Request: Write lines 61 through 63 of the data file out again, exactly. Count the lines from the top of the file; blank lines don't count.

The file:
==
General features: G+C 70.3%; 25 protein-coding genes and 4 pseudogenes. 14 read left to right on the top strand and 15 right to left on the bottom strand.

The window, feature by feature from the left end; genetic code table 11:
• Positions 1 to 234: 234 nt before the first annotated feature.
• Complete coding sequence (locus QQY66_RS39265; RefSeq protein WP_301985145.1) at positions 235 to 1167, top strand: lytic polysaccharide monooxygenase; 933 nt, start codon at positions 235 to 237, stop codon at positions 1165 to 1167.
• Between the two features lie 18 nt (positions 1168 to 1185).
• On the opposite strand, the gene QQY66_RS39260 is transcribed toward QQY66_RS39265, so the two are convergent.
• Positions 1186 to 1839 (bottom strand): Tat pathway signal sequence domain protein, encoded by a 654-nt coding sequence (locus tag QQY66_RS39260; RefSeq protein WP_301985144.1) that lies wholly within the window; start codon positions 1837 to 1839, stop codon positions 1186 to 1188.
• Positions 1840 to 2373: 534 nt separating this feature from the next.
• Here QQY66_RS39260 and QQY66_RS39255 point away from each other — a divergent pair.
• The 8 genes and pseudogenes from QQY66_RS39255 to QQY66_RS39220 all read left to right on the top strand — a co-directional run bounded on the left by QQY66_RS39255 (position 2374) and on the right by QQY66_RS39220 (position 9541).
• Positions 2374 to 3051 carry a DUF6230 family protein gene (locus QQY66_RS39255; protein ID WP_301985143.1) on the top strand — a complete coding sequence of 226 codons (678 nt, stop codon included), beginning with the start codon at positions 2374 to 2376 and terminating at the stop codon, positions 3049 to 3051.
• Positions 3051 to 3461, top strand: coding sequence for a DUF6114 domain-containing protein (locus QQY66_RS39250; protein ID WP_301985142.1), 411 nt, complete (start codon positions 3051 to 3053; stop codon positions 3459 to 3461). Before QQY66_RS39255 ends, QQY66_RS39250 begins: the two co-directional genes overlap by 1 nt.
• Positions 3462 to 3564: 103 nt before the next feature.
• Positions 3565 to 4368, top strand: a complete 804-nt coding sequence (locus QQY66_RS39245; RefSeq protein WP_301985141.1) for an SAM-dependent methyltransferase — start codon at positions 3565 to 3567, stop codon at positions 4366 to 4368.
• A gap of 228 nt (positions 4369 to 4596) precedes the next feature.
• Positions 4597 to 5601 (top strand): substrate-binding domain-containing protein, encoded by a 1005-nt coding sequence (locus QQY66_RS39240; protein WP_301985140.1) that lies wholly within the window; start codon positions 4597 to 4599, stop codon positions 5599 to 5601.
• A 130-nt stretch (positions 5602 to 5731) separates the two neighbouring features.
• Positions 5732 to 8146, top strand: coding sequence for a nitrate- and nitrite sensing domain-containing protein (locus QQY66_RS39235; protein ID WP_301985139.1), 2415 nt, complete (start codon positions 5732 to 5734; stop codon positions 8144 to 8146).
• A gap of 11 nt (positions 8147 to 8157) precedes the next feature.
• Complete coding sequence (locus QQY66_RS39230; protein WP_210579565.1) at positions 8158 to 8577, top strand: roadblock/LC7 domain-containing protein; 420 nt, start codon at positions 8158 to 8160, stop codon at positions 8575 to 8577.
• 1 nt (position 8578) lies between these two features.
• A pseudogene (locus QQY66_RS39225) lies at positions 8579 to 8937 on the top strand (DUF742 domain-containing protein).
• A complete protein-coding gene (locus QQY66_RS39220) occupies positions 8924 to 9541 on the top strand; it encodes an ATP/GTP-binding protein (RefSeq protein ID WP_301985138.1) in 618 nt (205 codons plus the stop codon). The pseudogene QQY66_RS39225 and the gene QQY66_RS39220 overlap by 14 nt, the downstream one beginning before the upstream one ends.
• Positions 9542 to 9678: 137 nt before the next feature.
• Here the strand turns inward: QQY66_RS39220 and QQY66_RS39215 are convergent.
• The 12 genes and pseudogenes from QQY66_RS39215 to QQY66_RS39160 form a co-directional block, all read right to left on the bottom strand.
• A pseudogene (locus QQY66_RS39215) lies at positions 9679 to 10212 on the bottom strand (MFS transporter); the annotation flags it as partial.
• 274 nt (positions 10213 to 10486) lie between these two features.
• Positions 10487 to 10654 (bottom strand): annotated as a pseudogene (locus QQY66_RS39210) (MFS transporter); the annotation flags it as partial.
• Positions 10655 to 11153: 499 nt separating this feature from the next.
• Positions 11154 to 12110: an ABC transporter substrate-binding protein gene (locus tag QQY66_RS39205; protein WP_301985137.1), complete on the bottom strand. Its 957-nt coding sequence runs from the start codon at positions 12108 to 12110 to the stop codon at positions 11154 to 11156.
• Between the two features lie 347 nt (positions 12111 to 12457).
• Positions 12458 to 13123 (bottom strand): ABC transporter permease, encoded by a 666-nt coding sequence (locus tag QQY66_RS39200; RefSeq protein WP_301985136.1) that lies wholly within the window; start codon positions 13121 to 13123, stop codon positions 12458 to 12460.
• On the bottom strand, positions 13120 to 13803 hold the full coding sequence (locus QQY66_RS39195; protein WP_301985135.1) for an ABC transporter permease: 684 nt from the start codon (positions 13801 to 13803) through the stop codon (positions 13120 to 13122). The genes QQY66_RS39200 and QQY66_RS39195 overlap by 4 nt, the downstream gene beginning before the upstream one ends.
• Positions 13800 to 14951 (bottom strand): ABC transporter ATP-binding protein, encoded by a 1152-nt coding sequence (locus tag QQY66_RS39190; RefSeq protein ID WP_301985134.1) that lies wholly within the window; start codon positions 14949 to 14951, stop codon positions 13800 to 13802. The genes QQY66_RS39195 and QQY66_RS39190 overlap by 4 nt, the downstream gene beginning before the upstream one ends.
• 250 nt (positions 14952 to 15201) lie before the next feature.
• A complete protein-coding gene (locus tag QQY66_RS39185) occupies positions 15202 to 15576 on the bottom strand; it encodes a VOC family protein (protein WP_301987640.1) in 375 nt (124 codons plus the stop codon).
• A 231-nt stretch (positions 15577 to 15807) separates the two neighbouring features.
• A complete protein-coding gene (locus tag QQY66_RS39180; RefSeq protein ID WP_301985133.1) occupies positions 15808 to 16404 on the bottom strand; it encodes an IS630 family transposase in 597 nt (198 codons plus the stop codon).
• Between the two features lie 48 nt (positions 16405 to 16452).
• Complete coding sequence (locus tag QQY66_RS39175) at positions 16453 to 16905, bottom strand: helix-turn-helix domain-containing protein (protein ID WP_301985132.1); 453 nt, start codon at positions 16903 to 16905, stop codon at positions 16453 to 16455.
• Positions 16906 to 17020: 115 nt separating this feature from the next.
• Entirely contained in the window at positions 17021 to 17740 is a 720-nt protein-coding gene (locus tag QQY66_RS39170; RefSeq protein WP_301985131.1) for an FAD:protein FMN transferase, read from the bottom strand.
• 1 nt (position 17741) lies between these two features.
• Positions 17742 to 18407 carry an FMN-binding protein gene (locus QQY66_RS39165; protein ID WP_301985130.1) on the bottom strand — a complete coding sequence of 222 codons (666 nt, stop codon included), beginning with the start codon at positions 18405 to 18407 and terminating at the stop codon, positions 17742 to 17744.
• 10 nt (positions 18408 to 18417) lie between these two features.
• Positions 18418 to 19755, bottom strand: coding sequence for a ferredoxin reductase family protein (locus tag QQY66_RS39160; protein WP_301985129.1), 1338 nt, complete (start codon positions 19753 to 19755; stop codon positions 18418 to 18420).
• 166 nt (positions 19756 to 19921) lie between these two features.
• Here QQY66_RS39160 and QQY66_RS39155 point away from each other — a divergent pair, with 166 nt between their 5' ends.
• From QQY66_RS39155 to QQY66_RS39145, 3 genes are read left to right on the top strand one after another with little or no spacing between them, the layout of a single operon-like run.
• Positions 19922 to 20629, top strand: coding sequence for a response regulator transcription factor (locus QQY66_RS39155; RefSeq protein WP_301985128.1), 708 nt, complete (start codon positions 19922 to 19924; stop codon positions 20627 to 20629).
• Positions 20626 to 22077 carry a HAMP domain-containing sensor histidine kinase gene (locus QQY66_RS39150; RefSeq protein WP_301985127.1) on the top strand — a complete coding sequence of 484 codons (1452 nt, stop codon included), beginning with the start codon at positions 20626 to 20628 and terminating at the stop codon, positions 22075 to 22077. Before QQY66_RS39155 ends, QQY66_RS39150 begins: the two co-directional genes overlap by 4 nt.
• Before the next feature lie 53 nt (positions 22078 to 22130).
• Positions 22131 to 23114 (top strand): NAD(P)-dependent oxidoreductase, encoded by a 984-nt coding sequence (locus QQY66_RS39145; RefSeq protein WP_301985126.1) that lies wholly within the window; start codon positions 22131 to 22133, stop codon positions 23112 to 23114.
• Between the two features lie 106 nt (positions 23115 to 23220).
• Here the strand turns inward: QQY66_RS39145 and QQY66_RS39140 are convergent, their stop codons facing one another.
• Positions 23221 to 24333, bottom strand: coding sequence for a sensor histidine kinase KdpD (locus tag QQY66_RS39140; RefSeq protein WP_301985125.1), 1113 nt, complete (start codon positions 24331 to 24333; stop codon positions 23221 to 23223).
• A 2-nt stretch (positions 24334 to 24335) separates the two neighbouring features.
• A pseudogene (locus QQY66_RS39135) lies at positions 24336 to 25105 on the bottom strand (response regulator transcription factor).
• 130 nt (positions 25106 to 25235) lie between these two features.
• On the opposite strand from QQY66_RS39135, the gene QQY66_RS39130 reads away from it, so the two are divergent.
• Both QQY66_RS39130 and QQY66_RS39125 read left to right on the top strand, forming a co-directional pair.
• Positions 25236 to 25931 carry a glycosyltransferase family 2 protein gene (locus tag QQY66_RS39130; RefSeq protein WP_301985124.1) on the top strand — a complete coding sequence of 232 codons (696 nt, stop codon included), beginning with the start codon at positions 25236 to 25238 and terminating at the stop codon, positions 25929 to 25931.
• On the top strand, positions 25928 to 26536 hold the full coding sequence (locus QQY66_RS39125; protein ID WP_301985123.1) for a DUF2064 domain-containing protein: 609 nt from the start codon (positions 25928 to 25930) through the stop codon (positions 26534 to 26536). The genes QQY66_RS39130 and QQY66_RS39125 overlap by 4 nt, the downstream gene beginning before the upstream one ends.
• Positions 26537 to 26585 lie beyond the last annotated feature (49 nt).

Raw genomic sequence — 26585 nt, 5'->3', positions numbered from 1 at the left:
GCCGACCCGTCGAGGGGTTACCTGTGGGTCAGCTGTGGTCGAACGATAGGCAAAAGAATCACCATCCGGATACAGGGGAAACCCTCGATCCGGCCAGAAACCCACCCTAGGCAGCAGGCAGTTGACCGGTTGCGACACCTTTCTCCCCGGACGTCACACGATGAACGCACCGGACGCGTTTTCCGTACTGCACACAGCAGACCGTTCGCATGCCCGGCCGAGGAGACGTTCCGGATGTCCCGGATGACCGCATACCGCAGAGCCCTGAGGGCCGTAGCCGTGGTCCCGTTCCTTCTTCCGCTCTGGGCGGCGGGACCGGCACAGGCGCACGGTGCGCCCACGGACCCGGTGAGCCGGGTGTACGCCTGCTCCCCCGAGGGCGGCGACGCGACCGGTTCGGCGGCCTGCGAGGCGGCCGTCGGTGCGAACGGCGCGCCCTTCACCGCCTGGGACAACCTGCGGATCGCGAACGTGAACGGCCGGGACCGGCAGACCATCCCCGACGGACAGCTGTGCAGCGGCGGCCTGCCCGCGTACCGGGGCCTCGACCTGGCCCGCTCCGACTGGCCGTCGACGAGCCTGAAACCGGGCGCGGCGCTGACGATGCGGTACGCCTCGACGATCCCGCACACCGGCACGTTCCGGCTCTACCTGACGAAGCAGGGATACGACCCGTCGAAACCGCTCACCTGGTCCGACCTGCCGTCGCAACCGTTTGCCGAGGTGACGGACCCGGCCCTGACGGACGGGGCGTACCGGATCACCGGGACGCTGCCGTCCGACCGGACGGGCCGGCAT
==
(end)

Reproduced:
• On the opposite strand from QQY66_RS39135, the gene QQY66_RS39130 reads away from it, so the two are divergent.
• Both QQY66_RS39130 and QQY66_RS39125 read left to right on the top strand, forming a co-directional pair.
• Positions 25236 to 25931 carry a glycosyltransferase family 2 protein gene (locus tag QQY66_RS39130; RefSeq protein WP_301985124.1) on the top strand — a complete coding sequence of 232 codons (696 nt, stop codon included), beginning with the start codon at positions 25236 to 25238 and terminating at the stop codon, positions 25929 to 25931.